Macquarie Group is betting the North Sea – engine of the UK’s once-booming oil and gas industry – can be transformed into the green energy hub of Europe.
The Australian bank, one of the top energy-infrastructure investors, has been acquiring offshore wind farms, pipelines and networks that will be in prime position to produce, carry and store the clean hydrogen that could replace gas heating in homes across Britain. It’s poured more than £50 billion into UK assets since 2005, many of which are in the North Sea.
The UK wants to be carbon-neutral by 2050, and clean energy has gained even more momentum since Russia invaded Ukraine. While extracting much more natural gas from the North Sea’s depleted fields may not be possible, its shallow waters and gusty winds are a boon for the renewable electricity needed to make green hydrogen.
“The UK has a great opportunity to be the energy hub of Europe,” Martin Bradley, head of infrastructure investments for Macquarie Asset Management in Europe, Middle East and Africa, said in an interview. “We believe in the North Sea for energy storage. I think UK hydrogen production needs to be offshore.”
The UK and Europe are boosting investments in renewable energy, with the cost of generating electricity from solar and wind falling below that of conventional sources such as coal, gas and nuclear. The climate crisis already highlighted the need to transition to greener forms of energy, but Russia’s war in Ukraine is forcing countries to think of ways to ensure security of supply.
Britain’s stance on phasing out oil and gas has softened in recent months, but increasing production in the North Sea isn’t a long-term option. Output has been declining the past two decades, with aging fields now yielding only about a third of the gas they did in 2000.
Still, the infrastructure built around the fossil-fuels industry, and the roughly 300,000 jobs created, can be easily repurposed for renewable energy, according to the bank, which has interests in 10 offshore wind farms or projects in the North Sea.
“There’s a lot of investment needed, and if governments are worried about energy security, you have to look at renewables,” Bradley said. “That’s where there is the most opportunity because you are not creating a new dependency on someone else.”
With electricity demand expected to double by 2035, the UK is targeting 50 gigawatts of offshore wind by 2030, more than triple the current capacity and enough to power at least 47 million homes.
Britain also wants to build 1 gigawatt of electrolyzers by 2025 as part of a hydrogen strategy set to unlock £9 billion in investment.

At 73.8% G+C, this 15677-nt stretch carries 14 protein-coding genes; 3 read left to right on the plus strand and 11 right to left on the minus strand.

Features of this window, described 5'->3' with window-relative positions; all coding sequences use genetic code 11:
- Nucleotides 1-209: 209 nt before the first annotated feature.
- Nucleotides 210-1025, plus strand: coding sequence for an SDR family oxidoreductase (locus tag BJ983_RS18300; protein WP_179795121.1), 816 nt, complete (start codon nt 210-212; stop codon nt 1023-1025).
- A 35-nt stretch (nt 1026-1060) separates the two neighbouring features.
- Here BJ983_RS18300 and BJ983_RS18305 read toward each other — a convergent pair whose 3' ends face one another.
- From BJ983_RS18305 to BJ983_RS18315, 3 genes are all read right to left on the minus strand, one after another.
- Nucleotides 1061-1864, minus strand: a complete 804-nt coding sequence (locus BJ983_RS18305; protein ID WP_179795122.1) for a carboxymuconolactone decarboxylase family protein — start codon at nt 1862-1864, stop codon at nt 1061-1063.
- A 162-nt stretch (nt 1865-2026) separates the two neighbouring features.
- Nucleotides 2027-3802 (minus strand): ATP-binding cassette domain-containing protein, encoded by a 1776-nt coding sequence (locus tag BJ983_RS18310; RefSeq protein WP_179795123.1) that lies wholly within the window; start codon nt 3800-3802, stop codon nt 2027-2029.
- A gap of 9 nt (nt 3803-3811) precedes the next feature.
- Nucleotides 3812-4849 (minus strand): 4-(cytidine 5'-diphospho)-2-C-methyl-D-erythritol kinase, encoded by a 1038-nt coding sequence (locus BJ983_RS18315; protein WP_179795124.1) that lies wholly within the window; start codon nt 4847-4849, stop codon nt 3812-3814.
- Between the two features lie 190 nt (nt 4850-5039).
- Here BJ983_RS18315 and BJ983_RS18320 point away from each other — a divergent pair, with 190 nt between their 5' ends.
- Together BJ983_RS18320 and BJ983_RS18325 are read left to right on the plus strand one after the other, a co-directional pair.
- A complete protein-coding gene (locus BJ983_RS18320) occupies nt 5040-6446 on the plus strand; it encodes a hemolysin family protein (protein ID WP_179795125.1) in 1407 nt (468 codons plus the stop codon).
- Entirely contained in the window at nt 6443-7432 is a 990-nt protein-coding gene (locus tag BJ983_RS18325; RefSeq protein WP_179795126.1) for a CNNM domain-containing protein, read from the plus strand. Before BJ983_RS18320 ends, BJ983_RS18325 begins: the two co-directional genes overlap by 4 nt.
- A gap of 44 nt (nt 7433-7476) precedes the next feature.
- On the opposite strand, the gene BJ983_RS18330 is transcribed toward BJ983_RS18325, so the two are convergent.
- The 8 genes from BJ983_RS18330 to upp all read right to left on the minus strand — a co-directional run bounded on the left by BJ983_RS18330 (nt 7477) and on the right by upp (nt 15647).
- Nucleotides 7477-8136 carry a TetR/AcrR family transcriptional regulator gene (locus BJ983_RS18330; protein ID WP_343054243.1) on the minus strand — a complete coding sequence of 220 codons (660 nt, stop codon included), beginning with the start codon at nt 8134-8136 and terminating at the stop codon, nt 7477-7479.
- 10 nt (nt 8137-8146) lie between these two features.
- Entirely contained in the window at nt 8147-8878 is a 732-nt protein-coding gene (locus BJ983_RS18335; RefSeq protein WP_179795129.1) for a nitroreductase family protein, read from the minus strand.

“There’s an opportunity here to combine one of the lowest-cost forms of established renewables in terms of offshore wind, and combine it with hydrogen, which is going to do the lion’s share of the decarbonization,” said Ed Northam, head of Macquarie Asset Management’s Green Investment Group in the UK and Europe.
The bank’s offshore wind projects will produce green hydrogen by 2030, he said. The fuel will be transported to customers through its investment in Cadent Gas Ltd. — which runs half of the eight local gas distribution networks. Macquarie also invested in Storegga Ltd., which is developing the Acorn blue hydrogen project.
To be sure, Britain faces competition from the Netherlands, which is lining up industrial customers to use the fuel in manufacturing. And Macquarie also has to vie with some of Europe’s major oil companies, which are planning large-scale investments in green hydrogen.
The bank bought a controlling stake in the UK’s gas grid in a deal that valued the transmission system at about £10 billion. Some of that infrastructure could become stranded assets if not converted to carry hydrogen. It also will be costly to replace the conventional gas boilers that heat 85% of British homes.
“We have already invested in transmission and distribution infrastructure, not because we are investing in the old economy, but because this will have a key role to play in any net-zero scenario,” Bradley said.
Still, the UK has been preparing to transport gas with 20% hydrogen mixed in, replacing old Victorian-era iron pipes with plastic ones. The grid is expected to be ready to carry the blend by 2023, and appliances can cope with it.
“The head start that the UK has on this is enormous,” Bradley said. “The pipes will be hydrogen-ready.”